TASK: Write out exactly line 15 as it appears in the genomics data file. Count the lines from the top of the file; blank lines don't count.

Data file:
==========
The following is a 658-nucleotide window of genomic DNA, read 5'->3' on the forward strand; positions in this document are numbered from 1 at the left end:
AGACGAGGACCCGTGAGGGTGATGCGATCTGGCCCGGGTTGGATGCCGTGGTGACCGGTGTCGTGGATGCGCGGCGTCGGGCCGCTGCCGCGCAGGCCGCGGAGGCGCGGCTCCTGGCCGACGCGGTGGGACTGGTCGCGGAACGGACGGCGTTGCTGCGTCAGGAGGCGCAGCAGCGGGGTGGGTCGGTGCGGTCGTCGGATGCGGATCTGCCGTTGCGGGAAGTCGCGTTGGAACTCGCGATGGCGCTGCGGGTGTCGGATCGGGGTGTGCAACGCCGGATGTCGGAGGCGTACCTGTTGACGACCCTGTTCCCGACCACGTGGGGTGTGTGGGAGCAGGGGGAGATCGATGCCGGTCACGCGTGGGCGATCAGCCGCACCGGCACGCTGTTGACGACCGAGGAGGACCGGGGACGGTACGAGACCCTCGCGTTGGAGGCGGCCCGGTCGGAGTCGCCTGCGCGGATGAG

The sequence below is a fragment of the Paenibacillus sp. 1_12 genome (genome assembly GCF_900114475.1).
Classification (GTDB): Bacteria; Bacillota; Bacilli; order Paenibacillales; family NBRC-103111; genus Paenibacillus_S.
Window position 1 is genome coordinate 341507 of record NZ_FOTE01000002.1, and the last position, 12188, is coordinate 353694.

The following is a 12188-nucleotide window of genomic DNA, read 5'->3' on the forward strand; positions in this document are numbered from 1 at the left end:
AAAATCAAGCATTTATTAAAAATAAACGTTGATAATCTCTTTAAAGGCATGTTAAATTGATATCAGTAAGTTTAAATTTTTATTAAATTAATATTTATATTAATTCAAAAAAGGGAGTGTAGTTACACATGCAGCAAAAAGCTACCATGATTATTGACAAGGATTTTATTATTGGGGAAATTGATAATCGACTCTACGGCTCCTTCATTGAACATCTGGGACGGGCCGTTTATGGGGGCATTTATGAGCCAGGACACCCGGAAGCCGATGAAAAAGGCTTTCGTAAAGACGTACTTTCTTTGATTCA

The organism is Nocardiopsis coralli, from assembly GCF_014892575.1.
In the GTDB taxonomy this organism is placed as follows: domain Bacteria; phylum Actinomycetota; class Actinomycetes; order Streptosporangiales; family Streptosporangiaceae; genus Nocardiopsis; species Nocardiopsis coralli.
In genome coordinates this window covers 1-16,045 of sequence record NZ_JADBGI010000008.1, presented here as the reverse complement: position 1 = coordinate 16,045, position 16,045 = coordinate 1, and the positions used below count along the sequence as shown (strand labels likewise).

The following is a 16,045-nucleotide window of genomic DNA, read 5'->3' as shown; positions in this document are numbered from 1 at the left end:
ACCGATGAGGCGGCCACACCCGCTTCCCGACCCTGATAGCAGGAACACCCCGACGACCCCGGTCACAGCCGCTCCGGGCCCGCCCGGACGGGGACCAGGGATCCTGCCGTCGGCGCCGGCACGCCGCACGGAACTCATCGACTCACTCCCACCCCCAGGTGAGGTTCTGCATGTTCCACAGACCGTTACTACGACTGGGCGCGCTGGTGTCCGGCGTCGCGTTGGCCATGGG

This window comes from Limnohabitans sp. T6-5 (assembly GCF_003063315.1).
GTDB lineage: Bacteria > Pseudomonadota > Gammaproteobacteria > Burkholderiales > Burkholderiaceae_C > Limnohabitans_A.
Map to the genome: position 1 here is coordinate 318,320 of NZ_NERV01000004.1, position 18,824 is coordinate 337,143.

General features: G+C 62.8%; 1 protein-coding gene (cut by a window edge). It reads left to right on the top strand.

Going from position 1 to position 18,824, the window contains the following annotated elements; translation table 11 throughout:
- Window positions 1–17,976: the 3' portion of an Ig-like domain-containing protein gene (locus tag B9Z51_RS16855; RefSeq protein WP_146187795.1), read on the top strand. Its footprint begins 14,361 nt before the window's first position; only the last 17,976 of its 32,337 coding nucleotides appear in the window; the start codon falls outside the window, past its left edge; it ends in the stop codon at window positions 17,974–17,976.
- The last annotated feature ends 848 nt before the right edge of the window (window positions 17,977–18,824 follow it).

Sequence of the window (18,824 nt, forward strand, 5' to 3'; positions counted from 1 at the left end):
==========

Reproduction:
Map to the genome: position 1 here is coordinate 318,320 of NZ_NERV01000004.1, position 18,824 is coordinate 337,143.